NEWS

Legislators still battle budget cuts

PHOENIX — In a reminder that the biggest fights in the Legislature lay ahead, hundreds descended on the Capitol on Wednesday to protest against Gov. Doug Ducey’s proposed budget for K-12 schools.

Some legislators emerged to observe or address the stream of teachers, students and other education supporters, many of whom shouted chants of “No more cuts” and “Save our schools.”

Solution to Douglas, Ducey spat

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Lawmakers attempted to solve another education issue in the state on Thursday.

An amendment to a bill from Sen. Kelli Ward, R-Lake Havasu City, offered a solution to the ongoing constitutional fight between Superintendent of Public Instruction Diane Douglas and Ducey regarding the firing of two top Board of Education officials.

House Bill 2184 amends language to state that the members of the Board of Education answer to the board as a whole and not the Superintendent. Douglas would therefore not have the power to fire them. The Senate Education Committee unanimously approved the bill.

Douglas said in a statement before the bill was heard that she supported the action taken by the Legislature, since it would spare taxpayer dollars from being spent on “prolonged litigation.”

“Our resources are best spent supporting our children, teachers and classroom instruction, not on interagency disputes,” she said in her statement.

Ducey goes to Washington

Ducey, in the meantime, travelled to Washington for a meeting of the National Governors Association, which began late last week. The governor’s social media feeds kept his followers apprised of his travels in the nation’s capital.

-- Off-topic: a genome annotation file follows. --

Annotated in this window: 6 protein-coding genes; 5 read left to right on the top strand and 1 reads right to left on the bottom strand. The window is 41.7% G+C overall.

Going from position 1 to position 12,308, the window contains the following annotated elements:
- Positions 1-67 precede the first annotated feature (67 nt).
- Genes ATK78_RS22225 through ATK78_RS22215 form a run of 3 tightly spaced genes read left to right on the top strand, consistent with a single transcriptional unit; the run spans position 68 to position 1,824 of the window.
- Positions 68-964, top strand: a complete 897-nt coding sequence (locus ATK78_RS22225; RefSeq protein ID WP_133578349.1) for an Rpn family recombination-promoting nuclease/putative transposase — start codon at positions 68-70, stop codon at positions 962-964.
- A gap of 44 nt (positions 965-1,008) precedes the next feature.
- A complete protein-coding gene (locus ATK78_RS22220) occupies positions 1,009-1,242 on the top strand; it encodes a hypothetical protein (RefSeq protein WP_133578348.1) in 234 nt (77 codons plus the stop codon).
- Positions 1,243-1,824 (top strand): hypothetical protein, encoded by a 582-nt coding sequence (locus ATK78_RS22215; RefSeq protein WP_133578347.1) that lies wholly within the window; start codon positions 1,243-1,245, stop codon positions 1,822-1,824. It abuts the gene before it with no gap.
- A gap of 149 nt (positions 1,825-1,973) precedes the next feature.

Secretary of State Michele Reagan signed bills passed by the Legislature while Ducey was away.

When Ducey returned to the Grand Canyon State on Tuesday, he held a ceremonial signing for the civics test requirement where he was joined by Douglas.

Virtual border fence

The Senate Committee on Appropriations voted to move forward Senate Bill 1271, which would redefine language on the state’s “virtual fence” along its southern border for it to be “as close as practicable” with Mexico, rather than within one mile. The Legislature approved the construction of a virtual border fence last year that allows the state to place equipment, cameras and sensors along the Arizona-Mexico border.

Sen. Bob Worsley, R-Mesa, the bill’s sponsor, said the bill is meant keep Arizona’s equipment from interfering with federal operations on the border, so it would serve to help fill in gaps along the Mexican border that the federal government does not cover.

Update on bills

Some bills don’t make the arduous journey through the Legislature and die along the way (see: Arizona Bill). Here are updates on bills previously covered in the Weekly Roundup that didn’t make it or have been held up:

— On Monday, the Senate Rules Committee held SB 1030, the “Beer Bill,” due to constitutional concerns regarding interstate commerce. The bill from Ward, which drew intense support from microbrewery advocates, would raise production limits for microbreweries to allow them to keep their restaurants.

— A bill banning photo radar enforcement, also sponsored by Ward, failed on the Senate floor Monday in a close 13-15 vote. Ward calls photo radar — which includes red light cameras and speed cameras — unconstitutional, but many law enforcement organizations came out against the bill.

— As SB 1102, the texting while driving ban, didn’t make it through committees before the deadline, Sen. Steve Farley, D-Tucson, continued his texting prohibition effort by proposing it as an amendment to an Arizona Department of Transportation omnibus bill on the floor.


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